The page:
international arbitrations with respect to when a court may set aside an award due to unfairness.  
Article 18 of the UNICTRAL Model Law on International Commercial Arbitration, which is  
adopted by Alberta’s International Commercial Arbitration Act, RSA 2000, c I-5, requires that  
parties “be treated with equality and each party shall be given a full opportunity of presenting his  
case”. Article 34(2)(a)(ii) provides for the setting aside of an arbitral award in specified  
circumstances, including where a party was “unable to present his case”.  
[43] While we acknowledge that there are points of distinction between domestic and  
international arbitrations, the overarching purposes of arbitration in both contexts are similar. As  
such, international arbitration decisions provide helpful guidance in assessing what treatment rises  
to the level of manifest unfairness to justify setting aside an award under section 45(1)(f) of the  
Act.  
[44] Beginning with Alberta decisions, Mitchell was a judicial review of a matrimonial property  
arbitration award. With respect to section 45(1)(f) of the Act, the Court of Queen’s Bench stated  
at para 18:  
The strong wording under section 45(1)(f), which allows a Court to set aside an  
award only if the party was treated manifestly unfairly and unequally, is consistent  
with the purposes of dispute resolution through arbitration rather than the courts.  
The specific inclusion of the word “manifestly” demonstrates a legislative intent  
that not every potential unfairness in an arbitration proceeding or decision will  
permit the Court to set aside an arbitration award.  
Page: 12  
[45] In Contract Policy Committee v FortisAlberta Inc, 2012 ABQB 653, the court interpreted  
the language “manifestly unfair or unequal treatment” under section 6 of the Act to mean that “the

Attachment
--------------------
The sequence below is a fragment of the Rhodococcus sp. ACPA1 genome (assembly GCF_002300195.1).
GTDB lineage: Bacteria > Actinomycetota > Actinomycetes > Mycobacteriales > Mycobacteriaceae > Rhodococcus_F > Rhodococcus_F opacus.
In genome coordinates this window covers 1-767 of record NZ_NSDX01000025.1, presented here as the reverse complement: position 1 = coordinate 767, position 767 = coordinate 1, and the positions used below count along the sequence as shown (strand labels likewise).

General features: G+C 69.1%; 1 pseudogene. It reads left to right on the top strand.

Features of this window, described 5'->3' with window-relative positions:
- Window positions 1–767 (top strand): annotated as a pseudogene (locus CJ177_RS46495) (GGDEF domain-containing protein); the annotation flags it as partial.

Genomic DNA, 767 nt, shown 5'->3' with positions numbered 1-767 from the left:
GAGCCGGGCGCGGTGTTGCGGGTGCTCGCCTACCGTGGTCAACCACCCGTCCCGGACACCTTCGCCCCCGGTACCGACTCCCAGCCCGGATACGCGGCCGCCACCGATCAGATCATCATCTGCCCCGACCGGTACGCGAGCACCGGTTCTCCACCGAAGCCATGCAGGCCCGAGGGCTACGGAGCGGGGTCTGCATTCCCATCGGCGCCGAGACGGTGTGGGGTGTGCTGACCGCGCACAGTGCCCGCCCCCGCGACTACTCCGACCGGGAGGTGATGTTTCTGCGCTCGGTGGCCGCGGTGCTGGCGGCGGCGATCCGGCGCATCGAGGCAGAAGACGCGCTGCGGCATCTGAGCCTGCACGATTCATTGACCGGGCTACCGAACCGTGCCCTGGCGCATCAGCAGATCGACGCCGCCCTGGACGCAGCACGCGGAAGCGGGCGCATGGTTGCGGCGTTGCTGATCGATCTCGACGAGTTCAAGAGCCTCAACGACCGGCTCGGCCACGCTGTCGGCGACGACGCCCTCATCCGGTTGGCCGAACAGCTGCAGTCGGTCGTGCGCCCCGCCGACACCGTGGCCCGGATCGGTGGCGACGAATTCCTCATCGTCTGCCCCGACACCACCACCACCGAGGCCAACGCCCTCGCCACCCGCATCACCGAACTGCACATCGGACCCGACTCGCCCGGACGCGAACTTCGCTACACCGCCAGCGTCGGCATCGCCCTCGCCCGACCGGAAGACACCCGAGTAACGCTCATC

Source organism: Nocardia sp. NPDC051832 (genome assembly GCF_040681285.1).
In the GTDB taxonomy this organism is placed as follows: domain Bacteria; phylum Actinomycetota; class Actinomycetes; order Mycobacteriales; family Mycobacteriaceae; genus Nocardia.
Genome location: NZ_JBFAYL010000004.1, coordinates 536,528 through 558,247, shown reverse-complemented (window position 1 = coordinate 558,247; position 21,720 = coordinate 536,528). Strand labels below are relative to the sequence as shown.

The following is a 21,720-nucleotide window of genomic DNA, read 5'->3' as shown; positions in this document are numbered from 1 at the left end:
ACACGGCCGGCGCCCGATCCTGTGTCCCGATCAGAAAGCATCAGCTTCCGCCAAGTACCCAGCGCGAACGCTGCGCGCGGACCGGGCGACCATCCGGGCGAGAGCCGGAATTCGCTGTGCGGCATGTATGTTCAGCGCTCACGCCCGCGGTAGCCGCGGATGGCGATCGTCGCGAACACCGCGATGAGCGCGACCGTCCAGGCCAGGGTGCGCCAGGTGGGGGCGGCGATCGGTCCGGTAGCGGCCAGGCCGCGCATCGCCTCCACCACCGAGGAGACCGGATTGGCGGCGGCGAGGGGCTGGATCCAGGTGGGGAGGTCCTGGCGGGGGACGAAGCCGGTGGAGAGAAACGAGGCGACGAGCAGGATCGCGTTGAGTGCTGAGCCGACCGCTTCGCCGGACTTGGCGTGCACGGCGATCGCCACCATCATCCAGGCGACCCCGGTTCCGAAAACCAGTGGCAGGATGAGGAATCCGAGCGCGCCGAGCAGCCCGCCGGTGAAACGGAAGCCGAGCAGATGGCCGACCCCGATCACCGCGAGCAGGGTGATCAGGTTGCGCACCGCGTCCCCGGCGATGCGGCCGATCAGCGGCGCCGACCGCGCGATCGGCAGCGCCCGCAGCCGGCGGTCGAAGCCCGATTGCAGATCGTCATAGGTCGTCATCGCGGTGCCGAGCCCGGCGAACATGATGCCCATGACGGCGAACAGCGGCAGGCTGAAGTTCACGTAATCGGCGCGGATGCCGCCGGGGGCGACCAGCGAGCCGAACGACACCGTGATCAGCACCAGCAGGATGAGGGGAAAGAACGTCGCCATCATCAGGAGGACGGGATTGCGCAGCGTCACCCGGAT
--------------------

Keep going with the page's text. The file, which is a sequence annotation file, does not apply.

Legislature is willing to accept that a result may be unfair, but not so unfair as to justify  
intervention”: at para 36.  
[46] In Ary Homes Inc v Triple-A Classic Homes Ltd, 2017 ABQB 510 at para 45, the court  
noted that procedural fairness depends on the context including the subject-matter of the dispute,  
the circumstances of each case, the nature of the inquiry, and the rules under which the parties  
have agreed to arbitrate the dispute. Natural justice in arbitrations requires the arbitrator to act in  
good faith, fairly listen to both sides, and give the parties a fair opportunity to make  
representations, including to correct or contradict any statements that are prejudicial to their view  
(citing 0927613 BC Ltd v 0941187 BC Ltd, 2015 BCCA 457 at paras 59-60). In Flock v Flock,  
2007 ABQB 307 at para 49, leave to appeal ref’d 2007 ABCA 287, the court concluded that the  
protections under section 45(f) include “the right to a fair hearing, free from bias and free from  
procedures which confer relative advantages or disadvantages on one of the parties”.  
[47] The court in Ary Homes also noted that it was not unusual in arbitrations for evidence to  
be produced in a tight time frame. If a party receives evidence that it did not anticipate just before  
or during the arbitration, it may respond as best it can or ask for an adjournment, which is often a  
strategic or tactical decision (at paras 75-76), and the applicant “must live with its procedural or  
strategic choices or omissions”: at para 80.  
[48] Several decisions from other jurisdictions are also instructive.  
[49] In Rhéaume c Société d'investissements l'Excellence inc, 2010 QCCA 2269, leave to appeal  
to SCC ref’d [2011] SCCA No 57, at issue was whether an arbitration panel member had breached